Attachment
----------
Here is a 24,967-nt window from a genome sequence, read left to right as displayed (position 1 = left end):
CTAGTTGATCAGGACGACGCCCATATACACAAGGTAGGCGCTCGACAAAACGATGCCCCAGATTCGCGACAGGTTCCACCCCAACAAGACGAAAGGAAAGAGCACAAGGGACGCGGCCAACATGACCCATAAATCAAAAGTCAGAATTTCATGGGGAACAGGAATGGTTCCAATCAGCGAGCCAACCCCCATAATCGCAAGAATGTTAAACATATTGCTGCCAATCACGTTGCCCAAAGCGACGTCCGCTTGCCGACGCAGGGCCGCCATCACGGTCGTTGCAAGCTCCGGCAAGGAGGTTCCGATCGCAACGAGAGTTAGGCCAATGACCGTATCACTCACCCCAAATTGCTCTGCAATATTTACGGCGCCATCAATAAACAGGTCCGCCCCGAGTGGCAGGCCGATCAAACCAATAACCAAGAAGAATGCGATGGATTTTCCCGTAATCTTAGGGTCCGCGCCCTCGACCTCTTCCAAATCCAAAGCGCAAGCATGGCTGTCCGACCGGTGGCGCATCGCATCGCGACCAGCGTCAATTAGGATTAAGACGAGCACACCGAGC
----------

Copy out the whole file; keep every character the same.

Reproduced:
Here is a 24,967-nt window from a genome sequence, read left to right as displayed (position 1 = left end):
CTAGTTGATCAGGACGACGCCCATATACACAAGGTAGGCGCTCGACAAAACGATGCCCCAGATTCGCGACAGGTTCCACCCCAACAAGACGAAAGGAAAGAGCACAAGGGACGCGGCCAACATGACCCATAAATCAAAAGTCAGAATTTCATGGGGAACAGGAATGGTTCCAATCAGCGAGCCAACCCCCATAATCGCAAGAATGTTAAACATATTGCTGCCAATCACGTTGCCCAAAGCGACGTCCGCTTGCCGACGCAGGGCCGCCATCACGGTCGTTGCAAGCTCCGGCAAGGAGGTTCCGATCGCAACGAGAGTTAGGCCAATGACCGTATCACTCACCCCAAATTGCTCTGCAATATTTACGGCGCCATCAATAAACAGGTCCGCCCCGAGTGGCAGGCCGATCAAACCAATAACCAAGAAGAATGCGATGGATTTTCCCGTAATCTTAGGGTCCGCGCCCTCGACCTCTTCCAAATCCAAAGCGCAAGCATGGCTGTCCGACCGGTGGCGCATCGCATCGCGACCAGCGTCAATTAGGATTAAGACGAGCACACCGAGC